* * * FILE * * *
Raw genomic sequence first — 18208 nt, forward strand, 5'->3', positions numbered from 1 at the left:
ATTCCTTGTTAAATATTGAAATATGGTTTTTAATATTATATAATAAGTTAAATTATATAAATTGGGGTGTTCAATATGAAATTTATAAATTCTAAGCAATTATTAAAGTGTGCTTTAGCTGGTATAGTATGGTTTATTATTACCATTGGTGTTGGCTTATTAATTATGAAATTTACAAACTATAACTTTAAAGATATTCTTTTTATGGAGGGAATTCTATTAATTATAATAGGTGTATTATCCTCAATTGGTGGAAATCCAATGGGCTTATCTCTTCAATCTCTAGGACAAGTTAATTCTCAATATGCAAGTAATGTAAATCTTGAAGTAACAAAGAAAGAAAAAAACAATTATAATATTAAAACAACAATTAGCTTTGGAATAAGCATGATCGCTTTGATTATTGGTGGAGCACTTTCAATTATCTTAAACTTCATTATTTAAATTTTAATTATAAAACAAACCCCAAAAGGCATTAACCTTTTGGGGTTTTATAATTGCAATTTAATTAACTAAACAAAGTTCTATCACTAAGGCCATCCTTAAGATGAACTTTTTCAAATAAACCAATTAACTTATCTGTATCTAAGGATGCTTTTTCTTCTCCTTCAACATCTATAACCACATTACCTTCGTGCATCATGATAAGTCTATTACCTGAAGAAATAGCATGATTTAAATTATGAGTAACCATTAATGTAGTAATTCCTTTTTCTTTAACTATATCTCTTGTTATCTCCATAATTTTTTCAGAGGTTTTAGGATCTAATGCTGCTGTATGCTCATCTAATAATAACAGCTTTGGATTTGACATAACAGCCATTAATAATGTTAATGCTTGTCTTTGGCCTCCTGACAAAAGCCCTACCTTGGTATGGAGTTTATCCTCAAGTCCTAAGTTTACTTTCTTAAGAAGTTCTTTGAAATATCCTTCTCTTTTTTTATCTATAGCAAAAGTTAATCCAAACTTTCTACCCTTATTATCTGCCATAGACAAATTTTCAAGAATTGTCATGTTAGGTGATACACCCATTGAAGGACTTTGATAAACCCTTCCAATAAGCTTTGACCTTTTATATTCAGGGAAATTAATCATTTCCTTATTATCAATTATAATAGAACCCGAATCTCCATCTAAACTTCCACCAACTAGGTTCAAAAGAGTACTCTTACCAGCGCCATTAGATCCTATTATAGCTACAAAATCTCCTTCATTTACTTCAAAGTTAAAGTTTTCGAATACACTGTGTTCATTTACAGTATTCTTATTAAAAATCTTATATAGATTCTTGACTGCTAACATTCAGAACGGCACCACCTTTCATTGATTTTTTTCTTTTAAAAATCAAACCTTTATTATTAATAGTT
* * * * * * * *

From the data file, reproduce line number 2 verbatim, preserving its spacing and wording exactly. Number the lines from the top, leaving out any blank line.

ATTCCTTGTTAAATATTGAAATATGGTTTTTAATATTATATAATAAGTTAAATTATATAAATTGGGGTGTTCAATATGAAATTTATAAATTCTAAGCAATTATTAAAGTGTGCTTTAGCTGGTATAGTATGGTTTATTATTACCATTGGTGTTGGCTTATTAATTATGAAATTTACAAACTATAACTTTAAAGATATTCTTTTTATGGAGGGAATTCTATTAATTATAATAGGTGTATTATCCTCAATTGGTGGAAATCCAATGGGCTTATCTCTTCAATCTCTAGGACAAGTTAATTCTCAATATGCAAGTAATGTAAATCTTGAAGTAACAAAGAAAGAAAAAAACAATTATAATATTAAAACAACAATTAGCTTTGGAATAAGCATGATCGCTTTGATTATTGGTGGAGCACTTTCAATTATCTTAAACTTCATTATTTAAATTTTAATTATAAAACAAACCCCAAAAGGCATTAACCTTTTGGGGTTTTATAATTGCAATTTAATTAACTAAACAAAGTTCTATCACTAAGGCCATCCTTAAGATGAACTTTTTCAAATAAACCAATTAACTTATCTGTATCTAAGGATGCTTTTTCTTCTCCTTCAACATCTATAACCACATTACCTTCGTGCATCATGATAAGTCTATTACCTGAAGAAATAGCATGATTTAAATTATGAGTAACCATTAATGTAGTAATTCCTTTTTCTTTAACTATATCTCTTGTTATCTCCATAATTTTTTCAGAGGTTTTAGGATCTAATGCTGCTGTATGCTCATCTAATAATAACAGCTTTGGATTTGACATAACAGCCATTAATAATGTTAATGCTTGTCTTTGGCCTCCTGACAAAAGCCCTACCTTGGTATGGAGTTTATCCTCAAGTCCTAAGTTTACTTTCTTAAGAAGTTCTTTGAAATATCCTTCTCTTTTTTTATCTATAGCAAAAGTTAATCCAAACTTTCTACCCTTATTATCTGCCATAGACAAATTTTCAAGAATTGTCATGTTAGGTGATACACCCATTGAAGGACTTTGATAAACCCTTCCAATAAGCTTTGACCTTTTATATTCAGGGAAATTAATCATTTCCTTATTATCAATTATAATAGAACCCGAATCTCCATCTAAACTTCCACCAACTAGGTTCAAAAGAGTACTCTTACCAGCGCCATTAGATCCTATTATAGCTACAAAATCTCCTTCATTTACTTCAAAGTTAAAGTTTTCGAATACACTGTGTTCATTTACAGTATTCTTATTAAAAATCTTATATAGATTCTTGACTGCTAACATTCAGAACGGCACCACCTTTCATTGATTTTTTTCTTTTAAAAATCAAACCTTTATTATTAATAGTT